Further, an Australian study of survivors of self-inflicted gunshot wounds found 64 percent said their attempt was due to a conflict with a partner or family member. Most of those were men who did not suffer from major depression or psychosis.

Those figures question the effectiveness of gun-show background checks in preventing suicide; those checks can’t control interpersonal crises or reduce spontaneity.

Gun culture and the slippery slope

“We are people who respect guns as a tool and realize misuse has its consequences,” said Ron Reckner, treasurer of the Pinedale Rifle and Pistol club. “I’m going to say people here are more responsible because they are more knowledgeable.”

Reckner’s opinion is less isolated than the land in which he lives. In many areas of the country guns, shooting and hunting are part of local culture. Instead of being an issue of guns per se, the issue is often seen as a battle over culture.

“The gun community is pro law and order,” Reckner said.

And often that is translated into the mantra, “An armed society is a polite society.” For example, WGOA Director Bouschard says he has no qualms about carrying a sidearm on the streets of Cheyenne.

But those values are not part of every American subculture. For gun-control advocates, it’s less about preserving a rural heritage and more about public health.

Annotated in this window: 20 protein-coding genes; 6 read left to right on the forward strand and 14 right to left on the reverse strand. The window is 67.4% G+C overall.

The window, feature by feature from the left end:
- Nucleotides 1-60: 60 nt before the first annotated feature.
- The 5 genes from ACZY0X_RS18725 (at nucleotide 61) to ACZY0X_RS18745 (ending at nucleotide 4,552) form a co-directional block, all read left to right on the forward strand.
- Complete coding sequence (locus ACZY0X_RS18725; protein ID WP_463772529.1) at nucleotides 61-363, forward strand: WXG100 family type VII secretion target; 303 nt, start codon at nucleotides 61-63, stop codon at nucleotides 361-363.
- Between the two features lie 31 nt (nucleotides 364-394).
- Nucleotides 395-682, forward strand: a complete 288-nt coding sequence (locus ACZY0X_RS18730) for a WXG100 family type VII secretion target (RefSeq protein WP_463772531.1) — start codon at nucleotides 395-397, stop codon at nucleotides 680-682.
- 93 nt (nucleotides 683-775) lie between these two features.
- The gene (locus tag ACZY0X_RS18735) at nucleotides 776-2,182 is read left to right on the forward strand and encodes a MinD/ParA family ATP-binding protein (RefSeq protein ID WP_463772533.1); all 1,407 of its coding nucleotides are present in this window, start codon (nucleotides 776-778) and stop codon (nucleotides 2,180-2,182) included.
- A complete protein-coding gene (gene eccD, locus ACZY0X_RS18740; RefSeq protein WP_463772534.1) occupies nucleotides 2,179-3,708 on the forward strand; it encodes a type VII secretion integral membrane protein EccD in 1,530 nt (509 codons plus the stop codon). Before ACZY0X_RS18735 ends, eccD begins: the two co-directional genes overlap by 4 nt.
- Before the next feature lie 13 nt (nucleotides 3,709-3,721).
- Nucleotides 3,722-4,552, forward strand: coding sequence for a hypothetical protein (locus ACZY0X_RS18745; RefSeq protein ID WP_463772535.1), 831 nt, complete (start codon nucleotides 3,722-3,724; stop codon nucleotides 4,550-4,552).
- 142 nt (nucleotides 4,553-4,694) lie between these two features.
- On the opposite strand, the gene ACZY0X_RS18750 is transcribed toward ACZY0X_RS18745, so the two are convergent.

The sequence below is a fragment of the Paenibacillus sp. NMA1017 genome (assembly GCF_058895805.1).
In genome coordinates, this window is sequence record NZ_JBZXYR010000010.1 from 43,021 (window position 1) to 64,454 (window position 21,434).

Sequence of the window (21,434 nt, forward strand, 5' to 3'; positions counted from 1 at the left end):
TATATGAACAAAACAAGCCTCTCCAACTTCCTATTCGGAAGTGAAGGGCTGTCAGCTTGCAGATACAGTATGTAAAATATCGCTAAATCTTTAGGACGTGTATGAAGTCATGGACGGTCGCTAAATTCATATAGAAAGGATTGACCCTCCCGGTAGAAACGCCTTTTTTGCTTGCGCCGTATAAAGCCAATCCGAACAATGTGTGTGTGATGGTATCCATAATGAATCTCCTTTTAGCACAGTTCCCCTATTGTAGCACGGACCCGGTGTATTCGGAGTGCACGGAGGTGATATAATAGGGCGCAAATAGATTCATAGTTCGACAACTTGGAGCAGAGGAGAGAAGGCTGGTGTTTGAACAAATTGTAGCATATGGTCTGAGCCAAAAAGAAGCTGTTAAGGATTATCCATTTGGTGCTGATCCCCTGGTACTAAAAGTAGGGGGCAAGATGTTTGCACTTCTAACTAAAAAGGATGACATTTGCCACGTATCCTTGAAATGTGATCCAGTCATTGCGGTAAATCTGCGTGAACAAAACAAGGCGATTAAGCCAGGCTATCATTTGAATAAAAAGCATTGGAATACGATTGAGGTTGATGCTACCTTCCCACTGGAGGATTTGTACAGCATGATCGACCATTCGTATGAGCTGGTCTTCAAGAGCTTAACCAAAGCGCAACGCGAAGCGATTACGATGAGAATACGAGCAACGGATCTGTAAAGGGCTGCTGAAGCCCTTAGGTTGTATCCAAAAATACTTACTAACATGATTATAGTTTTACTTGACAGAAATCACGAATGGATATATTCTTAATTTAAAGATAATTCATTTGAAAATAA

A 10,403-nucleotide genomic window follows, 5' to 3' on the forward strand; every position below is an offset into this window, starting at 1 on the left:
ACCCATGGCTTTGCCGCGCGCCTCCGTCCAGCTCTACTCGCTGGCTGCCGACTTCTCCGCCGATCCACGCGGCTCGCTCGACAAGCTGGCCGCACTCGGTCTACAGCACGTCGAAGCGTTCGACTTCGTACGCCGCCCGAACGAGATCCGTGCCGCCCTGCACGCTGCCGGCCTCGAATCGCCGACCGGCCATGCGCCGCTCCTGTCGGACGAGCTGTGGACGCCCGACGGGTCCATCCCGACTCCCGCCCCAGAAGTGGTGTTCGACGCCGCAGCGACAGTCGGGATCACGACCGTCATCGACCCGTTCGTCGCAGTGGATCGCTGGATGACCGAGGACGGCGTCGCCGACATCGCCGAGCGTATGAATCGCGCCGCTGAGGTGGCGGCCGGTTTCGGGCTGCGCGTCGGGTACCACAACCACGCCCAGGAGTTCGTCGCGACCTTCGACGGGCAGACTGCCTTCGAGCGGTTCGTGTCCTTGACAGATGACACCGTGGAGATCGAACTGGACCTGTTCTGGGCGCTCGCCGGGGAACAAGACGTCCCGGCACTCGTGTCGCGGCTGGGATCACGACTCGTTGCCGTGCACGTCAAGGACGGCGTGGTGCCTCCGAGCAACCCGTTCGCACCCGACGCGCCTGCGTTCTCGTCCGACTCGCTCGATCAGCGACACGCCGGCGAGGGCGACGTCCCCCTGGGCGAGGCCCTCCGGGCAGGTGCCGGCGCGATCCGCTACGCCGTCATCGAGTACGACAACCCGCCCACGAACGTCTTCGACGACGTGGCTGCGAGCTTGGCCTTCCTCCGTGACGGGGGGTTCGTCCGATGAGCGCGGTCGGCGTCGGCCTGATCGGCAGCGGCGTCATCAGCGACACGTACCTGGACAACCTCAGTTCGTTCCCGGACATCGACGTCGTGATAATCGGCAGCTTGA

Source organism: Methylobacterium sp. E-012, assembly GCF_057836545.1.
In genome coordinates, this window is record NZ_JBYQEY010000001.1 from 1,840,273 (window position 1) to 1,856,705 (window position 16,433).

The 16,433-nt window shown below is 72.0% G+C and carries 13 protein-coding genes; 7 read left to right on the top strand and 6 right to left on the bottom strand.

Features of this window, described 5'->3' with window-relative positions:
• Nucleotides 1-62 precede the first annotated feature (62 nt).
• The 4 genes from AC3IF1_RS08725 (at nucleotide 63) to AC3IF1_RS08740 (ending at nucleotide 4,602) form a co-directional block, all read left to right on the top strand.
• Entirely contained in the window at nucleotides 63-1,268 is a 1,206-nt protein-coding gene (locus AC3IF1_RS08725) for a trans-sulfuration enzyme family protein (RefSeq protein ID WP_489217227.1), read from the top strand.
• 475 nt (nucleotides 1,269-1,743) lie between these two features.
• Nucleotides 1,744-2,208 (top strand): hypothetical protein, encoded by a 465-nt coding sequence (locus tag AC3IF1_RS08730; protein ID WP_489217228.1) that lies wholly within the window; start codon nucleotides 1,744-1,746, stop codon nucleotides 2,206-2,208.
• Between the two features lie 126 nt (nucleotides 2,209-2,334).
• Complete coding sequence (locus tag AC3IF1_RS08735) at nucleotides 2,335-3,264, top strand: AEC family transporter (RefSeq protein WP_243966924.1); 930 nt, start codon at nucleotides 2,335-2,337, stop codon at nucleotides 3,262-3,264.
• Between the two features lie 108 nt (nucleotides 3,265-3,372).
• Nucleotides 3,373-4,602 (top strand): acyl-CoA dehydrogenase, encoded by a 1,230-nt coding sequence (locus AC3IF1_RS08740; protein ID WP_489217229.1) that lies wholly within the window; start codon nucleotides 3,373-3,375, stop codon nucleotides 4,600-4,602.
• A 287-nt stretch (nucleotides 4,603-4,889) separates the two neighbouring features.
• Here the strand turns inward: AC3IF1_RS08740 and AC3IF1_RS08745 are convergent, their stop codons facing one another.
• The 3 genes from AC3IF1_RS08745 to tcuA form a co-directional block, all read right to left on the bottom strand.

“It gets beyond the rural-urban argument,” Pennington said. “(Gun control) shouldn’t have anything to do with the sacred part of owning a gun.”

He said the recent Supreme Court decision overturning the Washington, D.C., handgun ban is proof that the Second Amendment describes a fundamental personal right to possess firearms. And he says gun-control groups understand that.

“It’s never been about taking people’s guns away,” he said.

But he added that no rights are absolute; even the freedom of speech has its limits and Pennington said the Second Amendment is no exception.

“It’s not about any gun anywhere any time,” he said. “There is a balance.”

The ideological battle continues

On Wednesday, Wyoming Sens. John Barrasso and Mike Enzi helped attach an amendment that allows concealed weapons in national parks onto the “Truth in Lending Act” – ironically the act’s primary sponsor Rep. Carolyn Maloney (D-N.Y.) proposed the wilderness bill HR. 980 (NREPA) that caused a major uproar in Sublette County two weeks ago.

The amendment’s sponsor, Rep. Tom Coburn (R-Okla.) described its purpose as: “To protect innocent Americans from violent crime in national parks and refuges.”

In a press release, both Wyoming senators hailed it as proof of the new Congress’s affinity for upholding the Second Amendment.

But gun-control advocates are watching the political winds as well. Some suggest that the relatively radical HR 45 is a test bill designed to galvanize popular gun-control issues around ardent gun-control supporters.

As both sides reconnoiter the 111th Congress’s Second Amendment disposition, advocates on both sides are digging in their heels.

And it is unlikely either side will budge. Just as the rural gun culture vehemently opposes gun-control measures, communities in gun-violence-ridden inner cities are demanding government intervention. Those opposing forces assure more gun legislation, but there are no assurances what will happen to those bills in the cogs of the political process.

The uncertainty has kept Bryson busy.

“There’s a lot of talk right now,” he said. “But nobody knows what’s going on.”